KUALA LUMPUR: Business operators desperate for loans may fall for scams if licensed moneylenders are still barred from operating during the movement control order (MCO) period, it has been pointed out.
Malaysian Punjabi Licensed Money Lenders Association (PLMA) president Palwinder Singh said several associations met with Housing and Local Government Minister Zuraida Kamaruddin on April 6, asking to be allowed to operate during the MCO period.
“The ministry agreed that licensed moneylenders can operate twice a week during the MCO period, subject to approval by the National Security Council and the International Trade and Industry Ministry.
“However, there has been no news since. We hope the government can decide soon,” he said when contacted.
Palwinder said the association’s 700 members wanted to resume serving their clients, who included petty traders and others in the low-
“We have received a lot of calls from clients, but we are not allowed to open yet,” he added.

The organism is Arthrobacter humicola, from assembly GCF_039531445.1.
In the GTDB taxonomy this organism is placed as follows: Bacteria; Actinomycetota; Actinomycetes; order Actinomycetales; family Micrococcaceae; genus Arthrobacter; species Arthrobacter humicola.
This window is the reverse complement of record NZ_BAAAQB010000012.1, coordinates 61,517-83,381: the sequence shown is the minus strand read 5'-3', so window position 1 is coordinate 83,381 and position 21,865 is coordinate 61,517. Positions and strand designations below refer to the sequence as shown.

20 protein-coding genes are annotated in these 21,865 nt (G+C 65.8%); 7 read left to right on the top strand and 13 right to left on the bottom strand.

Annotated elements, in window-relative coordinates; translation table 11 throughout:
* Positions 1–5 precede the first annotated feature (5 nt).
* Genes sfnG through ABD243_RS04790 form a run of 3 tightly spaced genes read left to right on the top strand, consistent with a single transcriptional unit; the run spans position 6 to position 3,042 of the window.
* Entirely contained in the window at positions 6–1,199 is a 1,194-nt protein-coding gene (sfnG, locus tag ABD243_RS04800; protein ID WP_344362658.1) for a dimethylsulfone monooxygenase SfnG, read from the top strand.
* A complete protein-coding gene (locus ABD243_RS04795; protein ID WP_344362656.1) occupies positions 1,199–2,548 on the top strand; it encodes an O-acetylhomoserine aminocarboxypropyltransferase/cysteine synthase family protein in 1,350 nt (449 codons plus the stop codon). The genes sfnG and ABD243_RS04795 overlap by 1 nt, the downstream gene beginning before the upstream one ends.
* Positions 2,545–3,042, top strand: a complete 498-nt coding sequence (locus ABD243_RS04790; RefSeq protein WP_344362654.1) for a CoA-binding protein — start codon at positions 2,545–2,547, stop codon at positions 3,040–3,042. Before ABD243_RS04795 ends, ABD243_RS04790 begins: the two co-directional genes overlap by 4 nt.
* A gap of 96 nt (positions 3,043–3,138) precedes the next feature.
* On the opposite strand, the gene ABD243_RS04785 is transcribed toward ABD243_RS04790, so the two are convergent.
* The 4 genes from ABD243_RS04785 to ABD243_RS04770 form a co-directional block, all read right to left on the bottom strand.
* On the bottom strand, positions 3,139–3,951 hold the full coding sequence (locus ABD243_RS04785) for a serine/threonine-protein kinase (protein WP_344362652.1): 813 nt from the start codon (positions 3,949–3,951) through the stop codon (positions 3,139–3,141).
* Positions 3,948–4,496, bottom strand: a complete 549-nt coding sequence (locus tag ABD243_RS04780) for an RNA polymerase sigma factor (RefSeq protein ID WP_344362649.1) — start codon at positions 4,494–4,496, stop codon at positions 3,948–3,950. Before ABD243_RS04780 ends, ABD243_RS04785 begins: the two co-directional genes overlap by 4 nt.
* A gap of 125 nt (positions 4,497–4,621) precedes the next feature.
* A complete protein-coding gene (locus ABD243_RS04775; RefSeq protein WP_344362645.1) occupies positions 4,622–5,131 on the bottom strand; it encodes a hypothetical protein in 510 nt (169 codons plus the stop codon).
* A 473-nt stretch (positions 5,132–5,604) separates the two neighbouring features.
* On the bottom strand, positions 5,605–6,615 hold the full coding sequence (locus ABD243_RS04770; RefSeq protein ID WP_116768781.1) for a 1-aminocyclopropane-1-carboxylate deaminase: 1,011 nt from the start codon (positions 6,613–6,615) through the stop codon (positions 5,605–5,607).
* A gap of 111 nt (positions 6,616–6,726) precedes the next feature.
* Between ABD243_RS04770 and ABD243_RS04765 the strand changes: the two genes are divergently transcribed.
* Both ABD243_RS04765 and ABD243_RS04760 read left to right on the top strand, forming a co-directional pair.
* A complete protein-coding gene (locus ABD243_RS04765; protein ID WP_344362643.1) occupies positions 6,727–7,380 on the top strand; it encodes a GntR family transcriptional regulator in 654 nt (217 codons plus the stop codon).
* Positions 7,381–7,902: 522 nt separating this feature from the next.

If the green light is given, Palwinder said the government should also look into issues involving Commissioners for Oaths and the Inland Revenue Board (LHDN).
“Loan documentations need to be verified by a Commissioner for Oaths and sent for stamping at LHDN before the loans can be issued,” he said.
MCA Public Services and Complaints Department head Datuk Seri Michael Chong said he had received appeals from hawkers and small businesses, saying they could not obtain loans.
“They rely on licensed moneylenders for loans. Without help, I fear they will have to close shop,” he said, adding that such businesses were facing hardship during the MCO period.
Chong said even Ah Longs had ceased their work.
“Their runners often collect debts at night but with the MCO, they dare not do so as they might get caught,” he said.
Chong added that there were fears that business operators would fall prey to loan scams.
“It is only right for licensed moneylenders to be allowed to operate soon,” he said.
Commercial Crimes Investigation Department (CCID) director Comm Datuk Seri Mohd Zakaria Ahmad recently said only 41 cases involving Ah Longs had been reported since the start of the MCO on March 18 till April 9, compared to 218 before that.“Losses suffered by the victims also dropped from RM15.7mil to RM362,000,” he said.
The CCID also recorded 303 fake loan cases, with losses amounting to RM3.81mil.
Comm Zakaria said between Jan 1 and March 17, a total of 1,180 cases were recorded with losses totalling RM13.14mil.
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